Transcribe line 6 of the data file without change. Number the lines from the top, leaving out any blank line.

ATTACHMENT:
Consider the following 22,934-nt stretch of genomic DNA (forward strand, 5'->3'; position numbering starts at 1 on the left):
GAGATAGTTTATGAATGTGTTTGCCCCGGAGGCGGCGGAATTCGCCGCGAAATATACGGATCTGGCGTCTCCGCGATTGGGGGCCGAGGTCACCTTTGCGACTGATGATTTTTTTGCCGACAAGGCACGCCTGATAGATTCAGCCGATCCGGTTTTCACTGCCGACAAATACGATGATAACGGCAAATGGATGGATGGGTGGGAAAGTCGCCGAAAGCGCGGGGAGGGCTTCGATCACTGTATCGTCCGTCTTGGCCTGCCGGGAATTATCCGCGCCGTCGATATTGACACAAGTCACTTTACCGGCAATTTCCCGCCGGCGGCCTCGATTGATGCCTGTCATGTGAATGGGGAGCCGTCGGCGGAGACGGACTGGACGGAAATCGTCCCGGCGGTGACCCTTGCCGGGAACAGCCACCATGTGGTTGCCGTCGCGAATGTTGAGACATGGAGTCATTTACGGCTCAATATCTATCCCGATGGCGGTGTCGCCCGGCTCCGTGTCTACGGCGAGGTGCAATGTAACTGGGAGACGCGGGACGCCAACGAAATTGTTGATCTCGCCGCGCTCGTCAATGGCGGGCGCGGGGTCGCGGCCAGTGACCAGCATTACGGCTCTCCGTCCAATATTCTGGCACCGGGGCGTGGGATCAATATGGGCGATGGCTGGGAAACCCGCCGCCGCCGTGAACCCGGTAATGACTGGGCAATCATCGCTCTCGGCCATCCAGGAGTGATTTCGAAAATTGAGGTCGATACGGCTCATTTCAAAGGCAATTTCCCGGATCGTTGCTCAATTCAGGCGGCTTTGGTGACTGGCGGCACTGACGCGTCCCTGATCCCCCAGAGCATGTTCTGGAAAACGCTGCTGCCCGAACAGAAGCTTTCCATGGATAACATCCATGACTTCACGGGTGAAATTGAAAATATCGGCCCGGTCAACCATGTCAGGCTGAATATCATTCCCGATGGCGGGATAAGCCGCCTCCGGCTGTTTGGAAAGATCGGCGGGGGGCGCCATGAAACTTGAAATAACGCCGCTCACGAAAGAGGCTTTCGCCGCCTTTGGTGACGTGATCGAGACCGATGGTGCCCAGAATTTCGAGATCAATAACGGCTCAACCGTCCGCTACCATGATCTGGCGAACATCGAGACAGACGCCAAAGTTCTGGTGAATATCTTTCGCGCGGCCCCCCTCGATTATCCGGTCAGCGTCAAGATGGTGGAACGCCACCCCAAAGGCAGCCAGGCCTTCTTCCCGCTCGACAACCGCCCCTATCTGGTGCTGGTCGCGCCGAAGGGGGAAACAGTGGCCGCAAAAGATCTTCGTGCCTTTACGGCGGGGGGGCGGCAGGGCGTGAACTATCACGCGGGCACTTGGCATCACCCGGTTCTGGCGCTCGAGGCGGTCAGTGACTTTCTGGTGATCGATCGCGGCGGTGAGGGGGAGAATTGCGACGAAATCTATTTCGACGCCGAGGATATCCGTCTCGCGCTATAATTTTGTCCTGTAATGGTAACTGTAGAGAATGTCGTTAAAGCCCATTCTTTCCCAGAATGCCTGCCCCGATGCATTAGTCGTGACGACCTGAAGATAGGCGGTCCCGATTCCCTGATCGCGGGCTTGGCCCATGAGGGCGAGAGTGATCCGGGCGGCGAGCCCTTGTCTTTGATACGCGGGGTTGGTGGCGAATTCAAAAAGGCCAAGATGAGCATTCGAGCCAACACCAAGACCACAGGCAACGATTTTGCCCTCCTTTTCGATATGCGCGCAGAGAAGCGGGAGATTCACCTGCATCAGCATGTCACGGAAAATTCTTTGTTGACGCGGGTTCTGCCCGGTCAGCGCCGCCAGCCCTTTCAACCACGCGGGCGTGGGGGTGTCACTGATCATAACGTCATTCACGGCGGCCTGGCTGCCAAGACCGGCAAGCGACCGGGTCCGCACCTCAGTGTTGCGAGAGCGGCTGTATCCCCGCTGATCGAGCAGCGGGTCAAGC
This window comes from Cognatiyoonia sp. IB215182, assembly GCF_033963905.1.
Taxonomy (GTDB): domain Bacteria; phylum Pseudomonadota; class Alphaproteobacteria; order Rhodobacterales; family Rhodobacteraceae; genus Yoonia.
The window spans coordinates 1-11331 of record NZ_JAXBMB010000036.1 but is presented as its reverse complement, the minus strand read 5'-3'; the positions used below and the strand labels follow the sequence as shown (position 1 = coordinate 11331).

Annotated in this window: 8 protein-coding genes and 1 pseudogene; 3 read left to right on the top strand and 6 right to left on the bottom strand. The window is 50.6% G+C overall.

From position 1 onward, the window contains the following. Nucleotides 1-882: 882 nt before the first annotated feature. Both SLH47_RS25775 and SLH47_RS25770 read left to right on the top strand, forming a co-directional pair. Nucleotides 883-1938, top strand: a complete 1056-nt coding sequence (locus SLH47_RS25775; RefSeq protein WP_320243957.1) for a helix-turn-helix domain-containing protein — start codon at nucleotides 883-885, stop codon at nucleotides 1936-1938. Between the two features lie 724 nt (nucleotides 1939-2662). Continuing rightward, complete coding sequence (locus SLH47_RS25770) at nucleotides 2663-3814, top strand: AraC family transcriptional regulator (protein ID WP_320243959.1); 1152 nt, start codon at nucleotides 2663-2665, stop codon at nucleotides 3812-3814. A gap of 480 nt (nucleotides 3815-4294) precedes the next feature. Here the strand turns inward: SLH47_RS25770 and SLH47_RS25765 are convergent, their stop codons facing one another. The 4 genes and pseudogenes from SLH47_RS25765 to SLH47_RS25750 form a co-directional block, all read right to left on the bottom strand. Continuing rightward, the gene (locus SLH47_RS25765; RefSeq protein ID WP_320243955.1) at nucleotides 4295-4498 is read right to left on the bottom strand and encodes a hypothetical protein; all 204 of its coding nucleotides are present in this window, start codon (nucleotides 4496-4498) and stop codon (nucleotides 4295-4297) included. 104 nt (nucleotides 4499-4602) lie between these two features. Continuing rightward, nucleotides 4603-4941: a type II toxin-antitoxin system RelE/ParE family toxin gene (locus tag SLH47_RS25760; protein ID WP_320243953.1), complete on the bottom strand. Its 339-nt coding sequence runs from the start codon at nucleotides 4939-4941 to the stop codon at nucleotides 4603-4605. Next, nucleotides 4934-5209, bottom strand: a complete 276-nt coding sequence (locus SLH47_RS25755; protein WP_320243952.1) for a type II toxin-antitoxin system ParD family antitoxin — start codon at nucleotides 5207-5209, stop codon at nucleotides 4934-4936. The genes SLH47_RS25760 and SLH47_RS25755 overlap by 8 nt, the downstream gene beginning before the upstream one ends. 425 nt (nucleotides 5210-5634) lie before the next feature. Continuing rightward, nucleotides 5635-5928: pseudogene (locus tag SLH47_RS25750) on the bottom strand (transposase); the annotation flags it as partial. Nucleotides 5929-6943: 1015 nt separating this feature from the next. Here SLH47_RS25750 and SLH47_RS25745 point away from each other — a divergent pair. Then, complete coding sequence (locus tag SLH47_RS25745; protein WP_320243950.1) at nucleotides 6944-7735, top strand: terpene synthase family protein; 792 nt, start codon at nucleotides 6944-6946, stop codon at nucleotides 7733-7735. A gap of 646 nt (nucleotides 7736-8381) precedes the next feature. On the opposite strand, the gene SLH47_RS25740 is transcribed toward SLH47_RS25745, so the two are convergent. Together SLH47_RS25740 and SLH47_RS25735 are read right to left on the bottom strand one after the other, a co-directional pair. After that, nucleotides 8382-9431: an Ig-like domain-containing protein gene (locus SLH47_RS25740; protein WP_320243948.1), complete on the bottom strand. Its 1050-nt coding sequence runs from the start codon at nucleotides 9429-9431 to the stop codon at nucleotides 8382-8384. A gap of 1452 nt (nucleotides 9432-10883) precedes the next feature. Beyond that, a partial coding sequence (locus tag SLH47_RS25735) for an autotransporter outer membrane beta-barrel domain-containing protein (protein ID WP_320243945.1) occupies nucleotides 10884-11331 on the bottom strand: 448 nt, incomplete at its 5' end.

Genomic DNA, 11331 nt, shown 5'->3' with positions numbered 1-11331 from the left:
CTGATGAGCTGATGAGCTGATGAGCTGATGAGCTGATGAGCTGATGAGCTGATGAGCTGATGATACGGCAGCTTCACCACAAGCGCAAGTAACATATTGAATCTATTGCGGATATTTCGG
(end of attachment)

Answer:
Annotated in this window: 8 protein-coding genes and 1 pseudogene; 3 read left to right on the top strand and 6 right to left on the bottom strand. The window is 50.6% G+C overall.